The Diamond Street app

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I’ve had a number of serendipitous moments since I started the Londonphile, but one of my favourites occurred just last weekend when I was trying out Rachel Lichtenstein’s new Diamond Street app and stumbled across the author leading her own tour. There were others out and about in the streets of Farringdon’s Hatton Garden using the app too, which successfully brings to life – and back to life – a fascinating area and its history.

Bleeding Heart Yard

Bleeding Heart Yard

The Diamond Street app developed out of Lichtenstein’s latest book Diamond Street: The hidden world of Hatton Garden, the second part of a non-fiction trilogy exploring London streets, which commenced with 2007’s On Brick Lane. Hatton Garden is an area the author knows well, with her family having long-running connections with the diamond and jewellery trade that flourishes there. The focus on a small area translates well into an app – although Hatton Garden is a street name, ‘the Garden’ now refers to the wider area, bordered on its southern side by the boundary of the estate once owned by the Bishops of Ely.

St Andrew's Charity School, 1721

St Andrew’s Charity School, 1721

Not having explored Hatton Garden before, I can confirm that the app was very helpful with navigating a new area, as well as bringing the area to life for me. Crucially, it also brings back to life parts of the area that have been lost or changed beyond recognition over time – particularly through the use of interviews with former residents. I was interested to learn that part of the area was once known as ‘Little Italy’, and found it fascinating the way the app gives you pause to consider the origins of street names. Lovers of London’s lost rivers will also enjoy hearing about the now subterranean Fleet River.

Once home to some of London's most notorious rookeries - and Fagin's den.

Once home to some of London’s most notorious rookeries – and Fagin’s den.

By researching the area through old maps, Lichtenstein also managed to debunk a long-held myth that ‘the Garden’ had been a medieval jewellery quarter, discovering instead that it was mostly farmland. Today, two of these maps are included in the app’s timeline. I don’t want to give all of the app’s secrets away, but I have included here a few photos of my own personal highlights – you might well discover different ones for yourself…

The Diamond Street app is free and can be downloaded on iTunes or on Google Play for Android phones.

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Ely Place

Ely Place – once home to the Bishops of Ely

St Etheldreda's - chapel to the Bishops of Ely, 1580

St Etheldreda’s – chapel to the Bishops of Ely, 1580

Old Mitre Tavern, built in 1547 for servants at the bishops' palace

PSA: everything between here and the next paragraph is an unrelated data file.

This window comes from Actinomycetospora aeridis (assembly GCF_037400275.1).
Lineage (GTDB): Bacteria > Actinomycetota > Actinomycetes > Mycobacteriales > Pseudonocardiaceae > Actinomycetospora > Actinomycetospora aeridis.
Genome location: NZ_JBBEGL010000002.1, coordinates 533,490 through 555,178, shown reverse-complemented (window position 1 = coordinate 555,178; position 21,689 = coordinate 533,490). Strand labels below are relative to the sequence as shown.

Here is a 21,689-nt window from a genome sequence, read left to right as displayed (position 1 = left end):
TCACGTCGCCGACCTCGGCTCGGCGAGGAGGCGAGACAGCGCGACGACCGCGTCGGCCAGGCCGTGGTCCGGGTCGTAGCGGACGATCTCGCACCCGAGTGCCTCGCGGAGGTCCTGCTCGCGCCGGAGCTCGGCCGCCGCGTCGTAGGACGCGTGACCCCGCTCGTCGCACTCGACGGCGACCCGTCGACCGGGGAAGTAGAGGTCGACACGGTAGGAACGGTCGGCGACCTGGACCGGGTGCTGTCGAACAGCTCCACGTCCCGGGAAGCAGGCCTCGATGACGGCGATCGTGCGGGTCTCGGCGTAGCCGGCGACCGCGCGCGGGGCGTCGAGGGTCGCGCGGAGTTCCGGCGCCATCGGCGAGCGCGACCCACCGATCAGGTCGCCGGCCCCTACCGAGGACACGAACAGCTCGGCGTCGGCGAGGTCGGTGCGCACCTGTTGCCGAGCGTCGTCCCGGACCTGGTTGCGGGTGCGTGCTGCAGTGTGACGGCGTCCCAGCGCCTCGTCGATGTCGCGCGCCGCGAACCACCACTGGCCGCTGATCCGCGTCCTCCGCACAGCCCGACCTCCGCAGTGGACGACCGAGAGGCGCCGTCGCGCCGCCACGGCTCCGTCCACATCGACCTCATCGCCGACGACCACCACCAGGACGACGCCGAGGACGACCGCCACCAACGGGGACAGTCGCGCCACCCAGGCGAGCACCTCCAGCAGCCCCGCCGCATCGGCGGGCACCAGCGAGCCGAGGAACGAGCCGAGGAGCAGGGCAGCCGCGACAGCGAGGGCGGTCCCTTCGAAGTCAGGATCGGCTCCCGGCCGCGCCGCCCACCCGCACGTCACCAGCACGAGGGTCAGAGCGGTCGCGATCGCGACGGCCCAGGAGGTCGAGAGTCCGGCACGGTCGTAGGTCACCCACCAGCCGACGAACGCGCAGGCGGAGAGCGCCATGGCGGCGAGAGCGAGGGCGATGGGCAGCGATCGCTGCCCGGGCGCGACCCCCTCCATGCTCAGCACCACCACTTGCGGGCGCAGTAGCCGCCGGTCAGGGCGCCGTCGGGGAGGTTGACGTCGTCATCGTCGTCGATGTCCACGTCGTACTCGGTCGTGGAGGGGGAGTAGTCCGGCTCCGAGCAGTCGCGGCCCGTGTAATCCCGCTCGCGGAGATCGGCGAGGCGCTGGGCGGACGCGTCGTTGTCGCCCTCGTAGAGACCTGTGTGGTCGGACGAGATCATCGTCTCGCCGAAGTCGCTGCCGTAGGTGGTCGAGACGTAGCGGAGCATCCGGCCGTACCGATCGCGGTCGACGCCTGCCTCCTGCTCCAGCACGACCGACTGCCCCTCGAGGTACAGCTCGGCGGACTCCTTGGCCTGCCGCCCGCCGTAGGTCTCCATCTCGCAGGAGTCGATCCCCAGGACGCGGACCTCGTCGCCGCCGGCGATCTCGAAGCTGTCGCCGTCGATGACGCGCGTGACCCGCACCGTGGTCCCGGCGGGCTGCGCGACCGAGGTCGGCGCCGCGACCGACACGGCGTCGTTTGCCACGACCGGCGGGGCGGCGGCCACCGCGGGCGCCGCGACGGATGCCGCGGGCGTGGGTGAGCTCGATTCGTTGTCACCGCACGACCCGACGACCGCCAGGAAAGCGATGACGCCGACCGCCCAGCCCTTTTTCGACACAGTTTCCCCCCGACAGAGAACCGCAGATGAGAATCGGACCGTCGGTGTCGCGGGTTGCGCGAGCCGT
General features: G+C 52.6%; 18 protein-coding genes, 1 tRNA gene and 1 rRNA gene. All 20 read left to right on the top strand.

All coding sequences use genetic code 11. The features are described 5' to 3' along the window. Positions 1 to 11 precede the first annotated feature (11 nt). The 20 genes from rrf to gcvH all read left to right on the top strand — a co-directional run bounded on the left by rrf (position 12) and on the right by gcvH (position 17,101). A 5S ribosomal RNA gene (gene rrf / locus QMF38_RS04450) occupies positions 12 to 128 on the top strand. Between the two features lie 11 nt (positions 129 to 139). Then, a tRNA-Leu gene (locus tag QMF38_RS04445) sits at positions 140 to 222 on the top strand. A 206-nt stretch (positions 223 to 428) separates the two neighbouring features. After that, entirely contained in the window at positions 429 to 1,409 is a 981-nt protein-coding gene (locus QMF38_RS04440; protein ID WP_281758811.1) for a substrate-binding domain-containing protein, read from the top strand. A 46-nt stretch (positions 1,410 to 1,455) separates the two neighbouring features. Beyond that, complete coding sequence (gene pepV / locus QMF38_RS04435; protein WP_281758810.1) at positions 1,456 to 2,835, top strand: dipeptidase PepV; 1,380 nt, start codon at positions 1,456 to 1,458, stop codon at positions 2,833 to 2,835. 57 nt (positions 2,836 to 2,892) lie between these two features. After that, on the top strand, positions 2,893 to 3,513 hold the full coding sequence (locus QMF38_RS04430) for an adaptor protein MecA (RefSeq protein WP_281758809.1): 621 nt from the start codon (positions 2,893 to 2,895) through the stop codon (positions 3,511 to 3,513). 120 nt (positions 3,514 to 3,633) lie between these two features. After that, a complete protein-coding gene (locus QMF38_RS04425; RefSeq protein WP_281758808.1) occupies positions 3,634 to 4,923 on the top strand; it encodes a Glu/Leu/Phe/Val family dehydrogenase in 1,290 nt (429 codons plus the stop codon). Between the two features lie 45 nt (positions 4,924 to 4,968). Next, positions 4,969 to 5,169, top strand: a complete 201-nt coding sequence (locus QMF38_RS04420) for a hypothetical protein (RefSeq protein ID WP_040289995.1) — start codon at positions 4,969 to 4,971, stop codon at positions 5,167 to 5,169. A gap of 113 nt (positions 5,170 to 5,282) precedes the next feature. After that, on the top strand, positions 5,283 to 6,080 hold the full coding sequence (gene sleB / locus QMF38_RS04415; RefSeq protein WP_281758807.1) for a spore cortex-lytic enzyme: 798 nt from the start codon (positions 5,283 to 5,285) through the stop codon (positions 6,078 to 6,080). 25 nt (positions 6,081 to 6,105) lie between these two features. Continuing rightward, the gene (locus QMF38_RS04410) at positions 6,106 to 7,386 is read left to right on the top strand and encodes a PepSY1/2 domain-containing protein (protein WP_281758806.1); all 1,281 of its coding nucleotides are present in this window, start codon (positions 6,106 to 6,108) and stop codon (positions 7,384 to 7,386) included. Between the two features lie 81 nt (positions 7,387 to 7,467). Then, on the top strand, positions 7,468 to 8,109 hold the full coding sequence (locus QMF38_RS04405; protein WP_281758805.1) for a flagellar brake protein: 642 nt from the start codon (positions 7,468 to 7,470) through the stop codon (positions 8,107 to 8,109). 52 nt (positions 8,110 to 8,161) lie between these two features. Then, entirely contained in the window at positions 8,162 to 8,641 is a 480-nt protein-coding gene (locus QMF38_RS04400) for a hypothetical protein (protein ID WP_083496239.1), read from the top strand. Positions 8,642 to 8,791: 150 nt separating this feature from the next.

Old Mitre Tavern, built in 1547 for servants at the bishops’ palace

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19 Princelet Street

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19 Princelet Street seems a fitting place for an immigration museum given its layers of history that follow patterns of immigration in the local area. Last week the house held two rare open days – due to its fragile nature it is not yet able to be open to the public on a more regular basis. Funding is desperately required for repairs to the Grade II listed property so that its Museum of Immigration and Diversity can be fully realised. The Londonphile attended the second opening, and the queue stretching all the way back to Wilkes Street would suggest that number 19 has a bright future.

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Originally built in 1719, this five-storey building was home to the Ogier family, French Huguenot silk weavers. A metal bobbin hangs outside the building today as a lasting reminder of the weavers’ presence in the house. After a number of years housing various workshops and lodgings, 19 Princelet Street underwent its most significant change with the building of a synagogue in 1870 by a group of mainly Polish Jews, working together under the banner of ‘Loyal United Friends Friendly Society’ to create a community centre. While the synagogue now comprises the major part of the building, this part of the structure was in fact where the Ogiers’ garden once stood.

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Metal vents in the synagogue floor allow glimpses down to the meeting room built below the synagogue – this downstairs area was also open, along with a kitchen underneath the original house. Upstairs we had access to some of the the women’s gallery in the synagogue, with its lovely views across the space. The floor above that was closed to visitors but now functions as a staff area, while the attic room of mysterious scholar/recluse David Rodinsky – made famous by artist Rachel Lichtenstein’s 1999 book Rodinsky’s Room – is well out of bounds due to structural issues. One of the volunteers told me she had been involved with the charity for ten years and still hadn’t seen it.

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Due to the property’s no-photography rule you will have to imagine the crumbling beauty of its interior for yourself. But it is beautiful, and hopefully the Spitalfields Centre charity will be able to generate the funds needed to preserve and restore this lovely building and turn it into the museum of their vision.

And the best news is that more open days are already planned for March 2013: on Sundays 17th & 24th March, 2-4pm, and what is sure to be a lovely evening opening on Thursday 21st March, 5-8pm. For more details visit 19 Princelet Street’s website.

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